One inch of rain fell in three hours. When she returned at 9pm, shockingly – incredibly – a lake of swirling water covered the cave entrance. She ran desperately two miles to Yarnbury Farm where farmer Riley phoned the police. By 11.10pm the big cave rescue was on.
For the Upper Wharfedale Fell Rescue Team cave rescues were routine but Mossdale was the cave – the preserve of super cavers – for which no blueprint existed. It was the one the two leaders, Len Huff and Des Birch, had prayed that they never would have to face. Beyond their resources, they alerted the bigger Cave Rescue Organisation. Within minutes phones were ringing in cavers' pubs around the Dales.
One call was to the Marton Arms, near Ingleton, where Cunningham and Shepherd, oblivious to the Mossdale storm, were enjoying a pint. Grabbing still-wet caving gear they sped to the cave they had exited only hours before. From Yorkshire, Lancashire, Derbyshire and Cheshire, cavers joined the trek though the mud and driving rain.
Cavers rescue each other – no one else can – but for Cunningham and Shepherd no previous rescue had been so acutely personal. The scene was horrific. Mossdale was a lake; the cave underwater. Throngs of would-be rescuers sat fretting in the rain. The situation was unprecedented. No one knew where to begin. But soon a convoy of fire engines, JCBs and tractors were grinding up the moor.
As the midsummer dawn broke, the scene resembled a war zone. Hundreds slaved, many using bare hands, to dig a diversion ditch – six feet wide, 10 feet deep and 100 yards long – and build a 10ft dam, 15ft thick and 70 yards long. It was shaky, unstable – later reinforced by 10,000 sandbags – but created in one morning it was virtually a miracle: a race against time that many dedicated diggers believed already was lost. Then came the wait. Would it hold? Would water levels fall? If so, what then?
Jim Eyre, then 41, was among the most admired cavers in Britain. Adamson had asked him to join the expedition just a week before. Eyre was ready for most things but had always balked at Mossdale. Despite its potential, he was convinced it was a killer. He worried how nonchalantly young cavers were taking it; called the Mossdale mania Russian roulette with nature. Now, after labouring all night, he found himself waiting to lead the main team underground.
The dam required constant repair. Shifts of cavers crashed out in a village of tents. Watching the activity Eyre was never prouder of the motley individualists – often caving competitors – always ready to put their lives on the line for each other.
By late Sunday morning, helped by 19 fire pumps, the water was falling. A nervous Eyre led his sleep-deprived team down the still-gurgling cave. Cunningham and Shepherd, against advice that they were traumatised, insisted on joining Eyre's risky attempt with other Happy Wanderer members, John Rushton and Frank Barnes. Nicknamed the gentle giant, Barnes was perhaps the most committed of all: John Ogden was his closest childhood friend; at 11 years old they had explored their first cave. Frank knew that Ogden's father stood outside the cave desperate for good news about his only son.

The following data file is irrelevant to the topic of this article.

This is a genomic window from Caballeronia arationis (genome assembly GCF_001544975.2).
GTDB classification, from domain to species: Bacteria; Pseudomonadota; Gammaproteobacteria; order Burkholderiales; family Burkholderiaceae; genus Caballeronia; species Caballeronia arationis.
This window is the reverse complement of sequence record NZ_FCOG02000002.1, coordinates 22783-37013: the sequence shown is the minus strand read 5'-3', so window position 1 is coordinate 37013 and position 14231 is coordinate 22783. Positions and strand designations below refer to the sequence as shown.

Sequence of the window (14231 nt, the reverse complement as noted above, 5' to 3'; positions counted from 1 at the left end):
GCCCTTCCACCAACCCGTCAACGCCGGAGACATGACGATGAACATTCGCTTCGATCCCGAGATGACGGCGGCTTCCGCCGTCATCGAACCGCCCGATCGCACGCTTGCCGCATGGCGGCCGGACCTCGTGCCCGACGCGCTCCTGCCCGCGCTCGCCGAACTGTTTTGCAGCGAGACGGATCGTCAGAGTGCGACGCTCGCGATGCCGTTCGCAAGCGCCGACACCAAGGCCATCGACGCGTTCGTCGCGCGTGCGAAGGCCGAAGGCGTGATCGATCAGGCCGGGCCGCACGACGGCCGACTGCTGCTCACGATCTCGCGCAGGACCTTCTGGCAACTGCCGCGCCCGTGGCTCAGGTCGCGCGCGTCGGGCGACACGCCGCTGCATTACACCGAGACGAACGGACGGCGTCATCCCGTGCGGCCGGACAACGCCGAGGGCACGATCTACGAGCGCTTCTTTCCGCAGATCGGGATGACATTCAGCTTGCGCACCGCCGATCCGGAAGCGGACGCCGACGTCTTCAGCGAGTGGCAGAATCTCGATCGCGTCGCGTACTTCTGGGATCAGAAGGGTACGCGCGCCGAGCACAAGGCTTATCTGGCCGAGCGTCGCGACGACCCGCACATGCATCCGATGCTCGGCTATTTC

Eyre's mission included establishing a phone link. Flood debris was everywhere. Foam filmed the roof. They crawled hearts in mouths as far as Rough Chamber, a room-sized cavern where it is possible to stand. The onward low passages to the notorious Marathon were ominously water-filled, sinisterly burping as air began to circulate.
Though all swear that Mossdale remains etched on their souls, 40 years on every version varies. But of those hours in Rough Chamber the enduring common memory is Eyre's indomitable humour. Twice as old as most of them, most conscious of the danger, his quipping reassured them of what he himself did not believe – that they soon would hear their trapped friends coming. Several thought they did: distant echoing voices, a tell-tale splash of water, darkness hoaxing nerve-racked ears.
No one had been in Mossdale before. Thoughts inexorably slipped to where the shaky dam outside was keeping them alive. But as the water slowly sank, they were joined by Tony Waltham, a London-based Wanderer who had rushed to the cave, astonished to find that no one else there had ever been to its end. At last they began the hardest journey of their lives.
Though still dankly dripping, Far Marathon now was abnormally dry. With no running water the silence was uncanny. To the leader of countless underground rescues it seemed like the silence of the grave. The 900ft crawl – 10 inches high and two feet wide – was too tight for passing if they met survivors. Eyre elected to let Waltham lead a few men forward but, frantic for their comrades, others pushed past too.
Waltham found the first two bodies jamming the passage. It was a terrifying moment; a nightmare to crawl over them. Just beyond he found three more. Of the sixth, there was no sign. It was a terrifying place. When Eyre caught up many of the team were weeping; several were retching; only Waltham spoke: "Go back, Jim. They're dead."